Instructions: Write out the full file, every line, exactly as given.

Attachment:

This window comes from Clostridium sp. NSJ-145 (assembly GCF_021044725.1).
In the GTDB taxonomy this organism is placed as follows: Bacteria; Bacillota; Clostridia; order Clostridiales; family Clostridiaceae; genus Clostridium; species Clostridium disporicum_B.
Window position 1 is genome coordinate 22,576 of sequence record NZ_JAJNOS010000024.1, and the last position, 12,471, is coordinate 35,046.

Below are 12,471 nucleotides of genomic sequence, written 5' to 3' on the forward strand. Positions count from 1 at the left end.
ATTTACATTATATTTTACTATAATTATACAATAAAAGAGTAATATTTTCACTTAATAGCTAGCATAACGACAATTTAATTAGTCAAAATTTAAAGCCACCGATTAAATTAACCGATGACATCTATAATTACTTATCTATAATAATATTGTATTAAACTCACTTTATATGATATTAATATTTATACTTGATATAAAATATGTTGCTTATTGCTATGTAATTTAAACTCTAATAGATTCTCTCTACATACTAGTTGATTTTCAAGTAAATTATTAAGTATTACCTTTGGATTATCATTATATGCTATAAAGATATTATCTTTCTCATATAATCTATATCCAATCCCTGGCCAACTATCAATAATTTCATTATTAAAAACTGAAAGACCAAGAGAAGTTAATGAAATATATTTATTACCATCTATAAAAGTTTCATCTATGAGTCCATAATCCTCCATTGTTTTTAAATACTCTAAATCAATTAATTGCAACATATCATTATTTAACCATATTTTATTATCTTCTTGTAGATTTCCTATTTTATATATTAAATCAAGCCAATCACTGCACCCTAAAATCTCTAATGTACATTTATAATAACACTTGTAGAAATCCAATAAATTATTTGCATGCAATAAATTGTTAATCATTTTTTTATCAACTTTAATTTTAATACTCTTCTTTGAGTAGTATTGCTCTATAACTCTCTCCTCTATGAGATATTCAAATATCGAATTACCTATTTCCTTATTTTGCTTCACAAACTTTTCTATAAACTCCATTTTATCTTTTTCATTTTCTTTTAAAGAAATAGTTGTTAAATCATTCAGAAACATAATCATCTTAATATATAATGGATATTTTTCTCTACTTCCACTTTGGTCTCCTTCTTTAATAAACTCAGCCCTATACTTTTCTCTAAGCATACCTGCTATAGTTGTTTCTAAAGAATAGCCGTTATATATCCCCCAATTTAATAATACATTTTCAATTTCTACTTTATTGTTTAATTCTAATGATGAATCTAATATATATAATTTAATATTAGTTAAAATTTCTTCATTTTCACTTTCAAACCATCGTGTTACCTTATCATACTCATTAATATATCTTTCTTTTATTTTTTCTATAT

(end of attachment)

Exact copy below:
This window comes from Clostridium sp. NSJ-145 (assembly GCF_021044725.1).
In the GTDB taxonomy this organism is placed as follows: Bacteria; Bacillota; Clostridia; order Clostridiales; family Clostridiaceae; genus Clostridium; species Clostridium disporicum_B.
Window position 1 is genome coordinate 22,576 of sequence record NZ_JAJNOS010000024.1, and the last position, 12,471, is coordinate 35,046.

Below are 12,471 nucleotides of genomic sequence, written 5' to 3' on the forward strand. Positions count from 1 at the left end.
ATTTACATTATATTTTACTATAATTATACAATAAAAGAGTAATATTTTCACTTAATAGCTAGCATAACGACAATTTAATTAGTCAAAATTTAAAGCCACCGATTAAATTAACCGATGACATCTATAATTACTTATCTATAATAATATTGTATTAAACTCACTTTATATGATATTAATATTTATACTTGATATAAAATATGTTGCTTATTGCTATGTAATTTAAACTCTAATAGATTCTCTCTACATACTAGTTGATTTTCAAGTAAATTATTAAGTATTACCTTTGGATTATCATTATATGCTATAAAGATATTATCTTTCTCATATAATCTATATCCAATCCCTGGCCAACTATCAATAATTTCATTATTAAAAACTGAAAGACCAAGAGAAGTTAATGAAATATATTTATTACCATCTATAAAAGTTTCATCTATGAGTCCATAATCCTCCATTGTTTTTAAATACTCTAAATCAATTAATTGCAACATATCATTATTTAACCATATTTTATTATCTTCTTGTAGATTTCCTATTTTATATATTAAATCAAGCCAATCACTGCACCCTAAAATCTCTAATGTACATTTATAATAACACTTGTAGAAATCCAATAAATTATTTGCATGCAATAAATTGTTAATCATTTTTTTATCAACTTTAATTTTAATACTCTTCTTTGAGTAGTATTGCTCTATAACTCTCTCCTCTATGAGATATTCAAATATCGAATTACCTATTTCCTTATTTTGCTTCACAAACTTTTCTATAAACTCCATTTTATCTTTTTCATTTTCTTTTAAAGAAATAGTTGTTAAATCATTCAGAAACATAATCATCTTAATATATAATGGATATTTTTCTCTACTTCCACTTTGGTCTCCTTCTTTAATAAACTCAGCCCTATACTTTTCTCTAAGCATACCTGCTATAGTTGTTTCTAAAGAATAGCCGTTATATATCCCCCAATTTAATAATACATTTTCAATTTCTACTTTATTGTTTAATTCTAATGATGAATCTAATATATATAATTTAATATTAGTTAAAATTTCTTCATTTTCACTTTCAAACCATCGTGTTACCTTATCATACTCATTAATATATCTTTCTTTTATTTTTTCTATAT